(See below. This species competes for resources (e.g., food and living space) that native aquatic and terrestrial animals also use. Disease transmitted by this species might kill conservations and others.)
C. Is A. albopictus dangerous to Humans?
(Aedes albopictus feeds on many mammal species, and is a vector of Chikungunya Virus (CHIKV) and Dengue Fever* and a potentially effective vector of Eastern Equine Encephalitis, Japanese Encephalitis, and LaCrosse Encephalitis (LACV) which can harm and kill Humans. In total A. albopictus is known to be receptive in field conditions to one Alphavirus (EEE), six Bunyaviruses (Cache Valley, Jamestown Canyon, Keystone, LaCrosse, Potosi, and Tensaw), and three Flaviviruses (Dengue, West Nile, and Japanese Encephalitis) (Crans 2006). This mosquito species carries pathogens that kill some bird species (West Nile Virus), Humans (CHIKV and Dengue Virus), and possibly other species. Dengue Fever occurs in Hawaii and Mexico (Centers for Disease Control and Prevention 2008).
Aedes albopictus is hardier than most other mosquito species in the WDC Area. It breeds in objects that hold water (even just a few ounces) such as clogged rain gutters, flower pots, old soda cans, and tires. It bites frequently that other Area mosquitoes. It bites throughout a day, even in areas in direct sun. In summer 2001, I had many bites on my legs. They were itchy and became infected when I did not treat them with an antiseptic lotion. Researchers in New Orleans tried for almost a decade to breed a cannibal mosquito to try to control the A. albopictus population there. They were not successful. Other US researchers are also studying A. albopictuss habits and trying to find ways to control it. This species is out-competing the native mosquitoes of the WDC Area which are a much less aggressive human biters. “They re tearing us up. And we just basically gonna keep getting ate alive,” said Quayshawn Briscoe, 20, a resident of Fairmount Heights, one area of inner-Beltway Prince Georges that has a dense population of Asian Tiger Mosquitoes, (Saulny 1999, C1, illustration of A. albopictus).
F. What is the brief history of A. albopictus in the US?
(History of the Asian Tiger Mosquito (ATM) in the U.S. ( Ruane 2001)
1985, about. Aedes albopictus probably arrived in Houston, TX in tire castings from Japan.
1997. Aedes albopictus appeared in Baltimore, MD; Prince William County, VA.
1999. Frances Fischer (GU Class of 2001) found A. albopictus on GU Campus.
2000. Aedes albopictus is present in 23 states and WDC (DE, IN, MD (10 counties), VA).
20002008. Aedes albopictus bite many GU Forest Ecology students.)
G. What is the brief history of West Nile Virus* (WNV) in the US?
(1937, about. A researcher named this virus after the West Nile District, Uganda, where a researcher first isolated it from a febrile woman in 1937.
1999. The WNV, an African virus, appeared in New York City, U.S. It might have infected up to 13,000 people in New York. This virus causes no symptoms through fever and sore joints through death, depending on the person.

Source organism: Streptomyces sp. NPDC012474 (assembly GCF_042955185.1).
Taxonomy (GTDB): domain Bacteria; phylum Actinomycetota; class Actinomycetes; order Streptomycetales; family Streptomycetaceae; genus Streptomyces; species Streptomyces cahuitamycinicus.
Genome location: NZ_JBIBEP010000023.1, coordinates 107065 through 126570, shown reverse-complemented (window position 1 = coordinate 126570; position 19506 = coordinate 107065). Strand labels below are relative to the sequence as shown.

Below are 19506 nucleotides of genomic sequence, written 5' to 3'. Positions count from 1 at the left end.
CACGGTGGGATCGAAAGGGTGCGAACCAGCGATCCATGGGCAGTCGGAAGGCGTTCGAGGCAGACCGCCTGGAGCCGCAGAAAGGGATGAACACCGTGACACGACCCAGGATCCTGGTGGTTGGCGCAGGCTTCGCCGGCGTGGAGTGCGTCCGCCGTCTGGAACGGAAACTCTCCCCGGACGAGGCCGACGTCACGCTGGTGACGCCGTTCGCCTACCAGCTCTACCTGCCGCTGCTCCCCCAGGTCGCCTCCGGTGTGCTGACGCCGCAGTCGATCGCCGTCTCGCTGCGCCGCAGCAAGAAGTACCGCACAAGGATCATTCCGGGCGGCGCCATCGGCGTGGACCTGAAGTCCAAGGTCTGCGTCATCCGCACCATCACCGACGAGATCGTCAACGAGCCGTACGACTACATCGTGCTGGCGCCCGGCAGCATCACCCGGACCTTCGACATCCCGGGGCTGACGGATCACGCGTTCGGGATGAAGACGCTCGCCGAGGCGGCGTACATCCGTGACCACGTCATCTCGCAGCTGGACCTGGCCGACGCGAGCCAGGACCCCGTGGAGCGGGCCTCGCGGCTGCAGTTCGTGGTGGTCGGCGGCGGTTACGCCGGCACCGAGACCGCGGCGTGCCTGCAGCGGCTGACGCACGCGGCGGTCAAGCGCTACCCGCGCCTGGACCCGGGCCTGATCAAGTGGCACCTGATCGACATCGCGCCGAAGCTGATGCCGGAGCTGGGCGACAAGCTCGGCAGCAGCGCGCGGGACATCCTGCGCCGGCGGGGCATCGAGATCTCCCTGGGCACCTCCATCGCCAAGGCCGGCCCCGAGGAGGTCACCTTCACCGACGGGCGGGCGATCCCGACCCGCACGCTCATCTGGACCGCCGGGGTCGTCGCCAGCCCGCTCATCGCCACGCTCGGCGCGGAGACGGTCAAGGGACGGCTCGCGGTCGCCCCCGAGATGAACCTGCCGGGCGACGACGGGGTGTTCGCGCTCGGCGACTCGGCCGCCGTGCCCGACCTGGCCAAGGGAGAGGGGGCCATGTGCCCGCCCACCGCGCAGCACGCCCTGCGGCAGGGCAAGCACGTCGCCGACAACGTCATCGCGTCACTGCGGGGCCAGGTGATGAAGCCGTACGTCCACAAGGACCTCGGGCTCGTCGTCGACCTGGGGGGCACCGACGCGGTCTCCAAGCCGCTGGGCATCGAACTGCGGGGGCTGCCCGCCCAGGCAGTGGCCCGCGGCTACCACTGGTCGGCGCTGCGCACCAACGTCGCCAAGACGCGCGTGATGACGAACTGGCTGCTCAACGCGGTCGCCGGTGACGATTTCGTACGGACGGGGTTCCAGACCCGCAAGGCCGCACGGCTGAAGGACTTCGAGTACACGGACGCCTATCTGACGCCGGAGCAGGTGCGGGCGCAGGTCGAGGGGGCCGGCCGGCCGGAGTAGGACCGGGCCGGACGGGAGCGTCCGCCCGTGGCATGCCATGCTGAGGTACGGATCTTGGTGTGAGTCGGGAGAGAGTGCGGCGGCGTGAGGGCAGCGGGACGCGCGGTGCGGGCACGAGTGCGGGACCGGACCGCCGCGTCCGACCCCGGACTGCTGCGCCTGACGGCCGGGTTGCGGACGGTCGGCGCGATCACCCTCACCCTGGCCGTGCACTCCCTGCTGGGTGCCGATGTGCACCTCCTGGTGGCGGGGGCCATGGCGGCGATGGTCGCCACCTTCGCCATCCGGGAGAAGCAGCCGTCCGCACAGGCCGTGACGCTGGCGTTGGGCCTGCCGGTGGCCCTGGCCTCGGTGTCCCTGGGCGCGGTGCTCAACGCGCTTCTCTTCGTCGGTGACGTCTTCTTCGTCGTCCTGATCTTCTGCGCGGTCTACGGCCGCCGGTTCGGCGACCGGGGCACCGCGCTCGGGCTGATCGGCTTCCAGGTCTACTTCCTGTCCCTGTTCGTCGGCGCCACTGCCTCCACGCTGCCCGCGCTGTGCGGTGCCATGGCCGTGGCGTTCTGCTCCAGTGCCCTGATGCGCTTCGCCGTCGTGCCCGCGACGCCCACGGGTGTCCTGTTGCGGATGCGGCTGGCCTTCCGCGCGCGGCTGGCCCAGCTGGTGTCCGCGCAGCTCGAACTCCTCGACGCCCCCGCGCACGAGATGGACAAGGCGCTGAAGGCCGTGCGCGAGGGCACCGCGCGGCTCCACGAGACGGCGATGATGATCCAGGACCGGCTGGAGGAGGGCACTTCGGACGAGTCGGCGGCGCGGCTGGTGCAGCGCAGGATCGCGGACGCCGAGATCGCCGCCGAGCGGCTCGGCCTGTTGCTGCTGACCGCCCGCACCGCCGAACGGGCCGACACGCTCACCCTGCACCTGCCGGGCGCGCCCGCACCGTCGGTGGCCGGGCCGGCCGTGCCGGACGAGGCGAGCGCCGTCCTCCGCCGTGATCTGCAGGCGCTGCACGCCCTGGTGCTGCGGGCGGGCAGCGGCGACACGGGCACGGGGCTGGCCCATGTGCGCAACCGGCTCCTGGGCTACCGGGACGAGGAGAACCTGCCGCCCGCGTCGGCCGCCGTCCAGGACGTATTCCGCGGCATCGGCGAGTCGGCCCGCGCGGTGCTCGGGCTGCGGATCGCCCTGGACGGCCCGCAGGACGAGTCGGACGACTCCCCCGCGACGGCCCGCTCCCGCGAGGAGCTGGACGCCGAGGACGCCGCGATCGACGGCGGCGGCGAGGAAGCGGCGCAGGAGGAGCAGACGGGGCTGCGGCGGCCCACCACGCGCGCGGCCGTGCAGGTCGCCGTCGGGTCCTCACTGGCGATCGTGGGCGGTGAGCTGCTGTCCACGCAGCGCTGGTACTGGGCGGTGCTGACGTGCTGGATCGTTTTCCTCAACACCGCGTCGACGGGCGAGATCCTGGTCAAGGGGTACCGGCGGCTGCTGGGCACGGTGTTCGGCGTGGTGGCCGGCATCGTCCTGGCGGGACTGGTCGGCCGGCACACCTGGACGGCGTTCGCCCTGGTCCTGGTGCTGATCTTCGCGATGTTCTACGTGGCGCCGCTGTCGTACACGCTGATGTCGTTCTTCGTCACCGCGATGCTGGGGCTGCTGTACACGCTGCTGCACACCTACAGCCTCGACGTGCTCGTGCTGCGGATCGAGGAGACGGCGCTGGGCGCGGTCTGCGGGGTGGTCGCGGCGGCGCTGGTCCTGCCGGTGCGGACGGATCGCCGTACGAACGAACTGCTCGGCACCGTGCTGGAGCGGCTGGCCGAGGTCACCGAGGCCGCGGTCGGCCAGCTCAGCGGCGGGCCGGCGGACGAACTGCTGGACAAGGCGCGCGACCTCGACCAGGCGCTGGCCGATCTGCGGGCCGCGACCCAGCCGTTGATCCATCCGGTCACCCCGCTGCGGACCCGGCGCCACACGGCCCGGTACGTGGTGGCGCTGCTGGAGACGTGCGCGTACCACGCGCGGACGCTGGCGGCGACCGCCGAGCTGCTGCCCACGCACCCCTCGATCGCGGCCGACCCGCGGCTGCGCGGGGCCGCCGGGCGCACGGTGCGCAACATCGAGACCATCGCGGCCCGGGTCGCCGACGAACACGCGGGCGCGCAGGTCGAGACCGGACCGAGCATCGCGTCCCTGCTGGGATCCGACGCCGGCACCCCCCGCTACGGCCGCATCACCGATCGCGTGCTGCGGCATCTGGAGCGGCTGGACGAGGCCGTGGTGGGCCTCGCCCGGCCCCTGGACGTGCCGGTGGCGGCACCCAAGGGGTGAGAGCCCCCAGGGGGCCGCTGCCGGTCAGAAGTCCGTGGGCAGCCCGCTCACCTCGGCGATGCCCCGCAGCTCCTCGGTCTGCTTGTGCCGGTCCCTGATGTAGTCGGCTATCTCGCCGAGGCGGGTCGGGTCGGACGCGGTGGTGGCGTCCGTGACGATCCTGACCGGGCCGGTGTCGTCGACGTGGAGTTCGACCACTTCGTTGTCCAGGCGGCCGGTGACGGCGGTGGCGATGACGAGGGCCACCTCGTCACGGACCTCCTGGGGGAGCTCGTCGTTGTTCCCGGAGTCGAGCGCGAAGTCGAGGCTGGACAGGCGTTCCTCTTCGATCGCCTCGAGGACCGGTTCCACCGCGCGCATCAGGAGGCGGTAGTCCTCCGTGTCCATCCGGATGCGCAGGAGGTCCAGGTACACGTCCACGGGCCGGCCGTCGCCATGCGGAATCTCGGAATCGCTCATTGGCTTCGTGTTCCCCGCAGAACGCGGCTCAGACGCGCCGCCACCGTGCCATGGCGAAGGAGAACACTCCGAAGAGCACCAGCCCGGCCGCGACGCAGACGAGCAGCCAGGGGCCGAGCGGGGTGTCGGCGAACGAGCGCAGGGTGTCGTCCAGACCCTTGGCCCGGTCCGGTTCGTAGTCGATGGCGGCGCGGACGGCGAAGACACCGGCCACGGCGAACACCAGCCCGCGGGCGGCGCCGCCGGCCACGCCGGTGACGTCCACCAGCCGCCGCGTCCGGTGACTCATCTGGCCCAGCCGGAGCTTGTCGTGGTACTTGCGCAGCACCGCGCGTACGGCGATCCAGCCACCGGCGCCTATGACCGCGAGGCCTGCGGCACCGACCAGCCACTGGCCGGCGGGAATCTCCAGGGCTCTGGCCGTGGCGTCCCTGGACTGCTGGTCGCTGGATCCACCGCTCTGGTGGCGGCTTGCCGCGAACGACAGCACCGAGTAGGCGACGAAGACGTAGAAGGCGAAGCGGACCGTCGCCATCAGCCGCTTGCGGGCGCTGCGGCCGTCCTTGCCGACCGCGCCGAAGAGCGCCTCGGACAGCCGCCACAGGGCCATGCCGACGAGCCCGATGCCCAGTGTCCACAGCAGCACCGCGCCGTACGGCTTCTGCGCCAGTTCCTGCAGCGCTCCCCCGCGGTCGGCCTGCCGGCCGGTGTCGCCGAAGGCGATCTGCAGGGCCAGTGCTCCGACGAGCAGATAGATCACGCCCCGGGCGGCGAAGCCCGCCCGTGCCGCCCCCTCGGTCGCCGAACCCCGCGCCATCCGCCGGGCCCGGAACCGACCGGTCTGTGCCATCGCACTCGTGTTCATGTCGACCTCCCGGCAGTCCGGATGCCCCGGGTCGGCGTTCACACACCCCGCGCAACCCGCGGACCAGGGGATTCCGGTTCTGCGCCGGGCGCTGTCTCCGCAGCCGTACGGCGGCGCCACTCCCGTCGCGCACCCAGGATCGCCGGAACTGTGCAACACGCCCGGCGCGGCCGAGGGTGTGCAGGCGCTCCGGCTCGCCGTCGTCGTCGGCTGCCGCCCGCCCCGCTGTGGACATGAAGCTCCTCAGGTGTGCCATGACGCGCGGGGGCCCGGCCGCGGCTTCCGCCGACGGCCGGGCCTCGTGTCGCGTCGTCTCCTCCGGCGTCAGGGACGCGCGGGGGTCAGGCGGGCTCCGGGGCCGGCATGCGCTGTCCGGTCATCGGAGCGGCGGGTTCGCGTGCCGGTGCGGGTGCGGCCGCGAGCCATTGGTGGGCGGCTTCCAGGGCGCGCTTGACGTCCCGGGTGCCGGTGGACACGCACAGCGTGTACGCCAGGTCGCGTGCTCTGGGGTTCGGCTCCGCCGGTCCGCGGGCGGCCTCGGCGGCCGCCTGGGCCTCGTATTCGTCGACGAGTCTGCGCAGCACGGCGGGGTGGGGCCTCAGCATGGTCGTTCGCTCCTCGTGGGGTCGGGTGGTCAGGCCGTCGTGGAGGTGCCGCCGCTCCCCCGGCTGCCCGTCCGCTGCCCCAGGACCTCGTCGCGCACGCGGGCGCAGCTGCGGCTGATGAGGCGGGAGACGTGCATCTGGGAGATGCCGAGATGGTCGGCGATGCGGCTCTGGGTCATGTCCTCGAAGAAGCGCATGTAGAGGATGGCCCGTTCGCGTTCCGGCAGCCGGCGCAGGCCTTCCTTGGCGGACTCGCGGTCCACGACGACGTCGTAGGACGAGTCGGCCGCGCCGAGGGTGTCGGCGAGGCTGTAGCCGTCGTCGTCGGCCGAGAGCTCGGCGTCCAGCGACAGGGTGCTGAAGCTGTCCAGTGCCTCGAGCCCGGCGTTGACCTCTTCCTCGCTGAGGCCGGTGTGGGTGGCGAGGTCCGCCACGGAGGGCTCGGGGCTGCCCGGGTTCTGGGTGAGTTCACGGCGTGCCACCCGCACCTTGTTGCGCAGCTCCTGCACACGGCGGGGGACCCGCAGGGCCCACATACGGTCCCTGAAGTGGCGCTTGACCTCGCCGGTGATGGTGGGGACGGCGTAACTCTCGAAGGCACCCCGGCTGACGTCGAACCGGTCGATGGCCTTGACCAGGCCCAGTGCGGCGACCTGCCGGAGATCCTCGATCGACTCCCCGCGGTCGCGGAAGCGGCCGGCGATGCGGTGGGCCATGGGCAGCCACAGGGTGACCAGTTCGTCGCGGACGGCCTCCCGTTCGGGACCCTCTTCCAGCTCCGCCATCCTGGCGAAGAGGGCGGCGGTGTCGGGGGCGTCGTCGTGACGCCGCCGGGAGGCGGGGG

1999. The WNV killed 35 people in Israel.
2001. By 27 July, 150 birds were infected with WNV. Maryland had the greatest number of dead birds (71 out of 150) infected with the WNV (Maryland Department of Agriculture 2000). The Virus is now from New England through Florida. People found one infected bird in WDC and one in VA.
2008. Summer. A researcher found WNV in birds in Montgomery County, MD, which is adjacent to WDC.)
H. Besides spreading disease and disrupting ecosystems, why is A. albopictus such a human pest?
(Aedes albopictus is a ferocious biter. It bites day and night, and in air temperatures from about 65°F and higher. In contrast, many other kinds of mosquitoes tend to bite only during certain hours of the day, e.g., early evenings. Aedes albopictus bites through clothing such as socks, sweat pants, and light denim shirts. It does not bite through denim of jeans. When I work in my yard, A. albopictus quicky finds places where it can bite me, such as through light clothes, and on my exposed skin that is not coated with an insect repellent.
I. So what can we do to reduce the numbers of A. albopictus in our yards in our neighborhoods?
1. Eliminate all standing water in your flower-pot dishes, gutters, and so forth.
2. Search for small breeding places that might be hidden in your yard, e.g., bottle caps, toys, pools of water on tarps, and so forth. Eliminate these breeding places.
3. Maintain fish in your garden pool(s). If you cannot maintain fish throughout the Tiger adult season (April through November), drain your pond and fill it in with earth or put mosquito dunks (http://www.pestproducts.com/mosquito_dunks.htm) into your pond. I had three biologically interesting little garden pools in my garden, but removed all of them in the 1990s because of the Tiger Mosquitoes.
4. If you have water dishes beneath your flower pots or other vessels of water that you want to keep in your yard, empty them at least every 6 days to stop the development of any immature mosquitoes in the vessels. If you pour the water on the ground where it will flow into the ground, the mosquito larvae will die because they obtain their food from water by filtering out organic material.